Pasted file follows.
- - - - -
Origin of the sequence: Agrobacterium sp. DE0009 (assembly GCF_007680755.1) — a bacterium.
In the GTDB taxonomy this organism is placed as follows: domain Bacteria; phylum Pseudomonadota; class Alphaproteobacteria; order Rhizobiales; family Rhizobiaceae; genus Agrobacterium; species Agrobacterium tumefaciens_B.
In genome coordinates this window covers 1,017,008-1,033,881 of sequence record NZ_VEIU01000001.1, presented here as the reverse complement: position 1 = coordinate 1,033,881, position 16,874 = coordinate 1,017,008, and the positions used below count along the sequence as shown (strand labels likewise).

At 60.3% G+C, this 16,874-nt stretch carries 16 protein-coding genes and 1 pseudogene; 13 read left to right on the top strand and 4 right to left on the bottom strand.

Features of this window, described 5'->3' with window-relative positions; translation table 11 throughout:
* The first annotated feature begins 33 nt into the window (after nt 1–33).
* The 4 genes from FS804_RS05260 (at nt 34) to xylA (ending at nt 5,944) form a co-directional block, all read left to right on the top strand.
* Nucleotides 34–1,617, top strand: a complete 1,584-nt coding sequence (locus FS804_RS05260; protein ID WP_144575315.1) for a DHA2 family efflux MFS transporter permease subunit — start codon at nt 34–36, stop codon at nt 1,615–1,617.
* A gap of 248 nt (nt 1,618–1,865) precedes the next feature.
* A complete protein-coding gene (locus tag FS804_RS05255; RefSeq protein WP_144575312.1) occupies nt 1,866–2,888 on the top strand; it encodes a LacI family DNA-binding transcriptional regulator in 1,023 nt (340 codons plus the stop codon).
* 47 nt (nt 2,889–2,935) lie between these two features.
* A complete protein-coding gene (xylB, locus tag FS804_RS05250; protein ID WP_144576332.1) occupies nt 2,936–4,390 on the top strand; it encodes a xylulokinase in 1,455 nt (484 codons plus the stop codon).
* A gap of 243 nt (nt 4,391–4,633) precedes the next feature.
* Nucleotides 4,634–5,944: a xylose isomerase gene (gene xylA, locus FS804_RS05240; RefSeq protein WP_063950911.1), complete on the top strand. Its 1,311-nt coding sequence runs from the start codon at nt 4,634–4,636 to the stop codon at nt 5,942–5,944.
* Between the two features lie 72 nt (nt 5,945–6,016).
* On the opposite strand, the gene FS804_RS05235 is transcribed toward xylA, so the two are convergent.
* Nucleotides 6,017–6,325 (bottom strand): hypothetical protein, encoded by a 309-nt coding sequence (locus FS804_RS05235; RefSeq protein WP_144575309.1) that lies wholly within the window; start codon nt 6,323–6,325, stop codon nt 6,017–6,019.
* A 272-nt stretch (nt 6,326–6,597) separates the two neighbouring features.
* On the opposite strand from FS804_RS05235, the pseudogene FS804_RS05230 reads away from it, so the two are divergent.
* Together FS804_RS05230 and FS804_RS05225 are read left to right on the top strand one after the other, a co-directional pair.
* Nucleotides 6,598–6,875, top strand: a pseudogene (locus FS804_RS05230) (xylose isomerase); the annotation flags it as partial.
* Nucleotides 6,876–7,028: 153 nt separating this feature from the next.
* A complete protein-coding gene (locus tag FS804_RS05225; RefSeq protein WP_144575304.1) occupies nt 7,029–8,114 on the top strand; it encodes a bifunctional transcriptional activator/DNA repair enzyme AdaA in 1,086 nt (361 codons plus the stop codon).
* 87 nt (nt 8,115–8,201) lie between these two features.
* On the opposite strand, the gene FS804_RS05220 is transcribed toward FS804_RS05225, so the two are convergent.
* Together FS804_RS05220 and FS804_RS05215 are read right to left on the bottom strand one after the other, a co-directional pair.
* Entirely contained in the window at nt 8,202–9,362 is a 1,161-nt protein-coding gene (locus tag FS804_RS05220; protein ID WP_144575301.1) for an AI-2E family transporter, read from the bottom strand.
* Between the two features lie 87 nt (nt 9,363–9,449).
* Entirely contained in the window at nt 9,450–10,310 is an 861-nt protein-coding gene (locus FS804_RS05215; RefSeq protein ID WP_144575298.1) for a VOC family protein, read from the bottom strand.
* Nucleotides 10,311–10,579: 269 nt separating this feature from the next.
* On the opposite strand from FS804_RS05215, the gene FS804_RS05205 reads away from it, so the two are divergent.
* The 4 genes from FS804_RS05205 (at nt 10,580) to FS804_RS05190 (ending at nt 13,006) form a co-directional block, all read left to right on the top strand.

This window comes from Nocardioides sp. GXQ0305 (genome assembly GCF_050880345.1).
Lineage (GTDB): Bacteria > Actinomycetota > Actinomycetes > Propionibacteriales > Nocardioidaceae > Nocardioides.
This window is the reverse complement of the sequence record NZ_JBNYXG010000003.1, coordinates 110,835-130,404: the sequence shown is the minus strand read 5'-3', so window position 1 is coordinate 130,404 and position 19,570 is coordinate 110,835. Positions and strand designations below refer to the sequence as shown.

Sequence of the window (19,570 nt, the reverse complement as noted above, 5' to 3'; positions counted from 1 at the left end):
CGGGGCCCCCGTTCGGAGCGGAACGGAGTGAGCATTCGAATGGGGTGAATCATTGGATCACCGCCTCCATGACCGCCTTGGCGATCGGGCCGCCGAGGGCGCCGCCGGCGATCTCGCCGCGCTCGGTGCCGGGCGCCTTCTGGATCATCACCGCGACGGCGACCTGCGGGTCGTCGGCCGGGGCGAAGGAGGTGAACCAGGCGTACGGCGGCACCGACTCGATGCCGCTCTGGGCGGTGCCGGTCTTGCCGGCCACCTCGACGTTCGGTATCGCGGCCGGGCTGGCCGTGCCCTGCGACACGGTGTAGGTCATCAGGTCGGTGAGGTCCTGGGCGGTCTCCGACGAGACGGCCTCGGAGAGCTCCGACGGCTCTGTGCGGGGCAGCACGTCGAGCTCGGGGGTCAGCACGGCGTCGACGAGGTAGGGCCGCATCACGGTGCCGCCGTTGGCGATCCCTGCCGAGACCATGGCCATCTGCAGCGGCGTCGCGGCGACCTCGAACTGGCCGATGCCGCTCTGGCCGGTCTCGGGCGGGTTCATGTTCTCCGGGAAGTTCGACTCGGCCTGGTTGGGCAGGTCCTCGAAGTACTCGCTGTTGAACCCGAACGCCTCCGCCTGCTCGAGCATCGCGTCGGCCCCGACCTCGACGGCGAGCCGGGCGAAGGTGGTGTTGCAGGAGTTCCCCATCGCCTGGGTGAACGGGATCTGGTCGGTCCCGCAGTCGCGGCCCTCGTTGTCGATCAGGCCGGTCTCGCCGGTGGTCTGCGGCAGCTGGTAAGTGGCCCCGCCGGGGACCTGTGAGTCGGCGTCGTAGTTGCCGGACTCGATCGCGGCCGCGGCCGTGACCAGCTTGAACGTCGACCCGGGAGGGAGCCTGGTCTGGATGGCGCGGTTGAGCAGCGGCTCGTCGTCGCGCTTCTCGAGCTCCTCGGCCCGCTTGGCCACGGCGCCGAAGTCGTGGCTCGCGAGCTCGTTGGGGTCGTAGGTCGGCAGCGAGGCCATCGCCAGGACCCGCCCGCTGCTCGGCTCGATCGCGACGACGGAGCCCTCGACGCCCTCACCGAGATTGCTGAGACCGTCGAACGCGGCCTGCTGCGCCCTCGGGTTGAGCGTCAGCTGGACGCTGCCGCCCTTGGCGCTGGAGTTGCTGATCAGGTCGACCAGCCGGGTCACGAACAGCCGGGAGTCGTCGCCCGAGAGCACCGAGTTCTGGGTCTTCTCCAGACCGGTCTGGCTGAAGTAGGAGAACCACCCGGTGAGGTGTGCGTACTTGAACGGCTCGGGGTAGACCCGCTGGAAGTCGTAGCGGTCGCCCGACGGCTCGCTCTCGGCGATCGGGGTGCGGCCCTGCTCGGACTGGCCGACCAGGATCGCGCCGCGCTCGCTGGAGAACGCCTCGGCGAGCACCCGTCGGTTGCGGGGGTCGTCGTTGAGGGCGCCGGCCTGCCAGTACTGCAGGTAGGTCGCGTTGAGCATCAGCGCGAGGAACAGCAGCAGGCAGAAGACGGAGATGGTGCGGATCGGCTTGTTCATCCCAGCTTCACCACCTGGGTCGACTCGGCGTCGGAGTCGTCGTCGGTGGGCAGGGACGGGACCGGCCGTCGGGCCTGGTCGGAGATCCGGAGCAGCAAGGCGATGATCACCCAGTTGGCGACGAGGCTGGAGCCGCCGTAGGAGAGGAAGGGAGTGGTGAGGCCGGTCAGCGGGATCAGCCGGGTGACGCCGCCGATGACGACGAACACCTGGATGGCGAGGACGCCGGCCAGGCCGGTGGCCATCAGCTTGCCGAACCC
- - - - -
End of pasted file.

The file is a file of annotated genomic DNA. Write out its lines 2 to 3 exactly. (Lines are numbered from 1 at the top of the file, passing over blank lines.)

In the GTDB taxonomy this organism is placed as follows: domain Bacteria; phylum Pseudomonadota; class Alphaproteobacteria; order Rhizobiales; family Rhizobiaceae; genus Agrobacterium; species Agrobacterium tumefaciens_B.
In genome coordinates this window covers 1,017,008-1,033,881 of sequence record NZ_VEIU01000001.1, presented here as the reverse complement: position 1 = coordinate 1,033,881, position 16,874 = coordinate 1,017,008, and the positions used below count along the sequence as shown (strand labels likewise).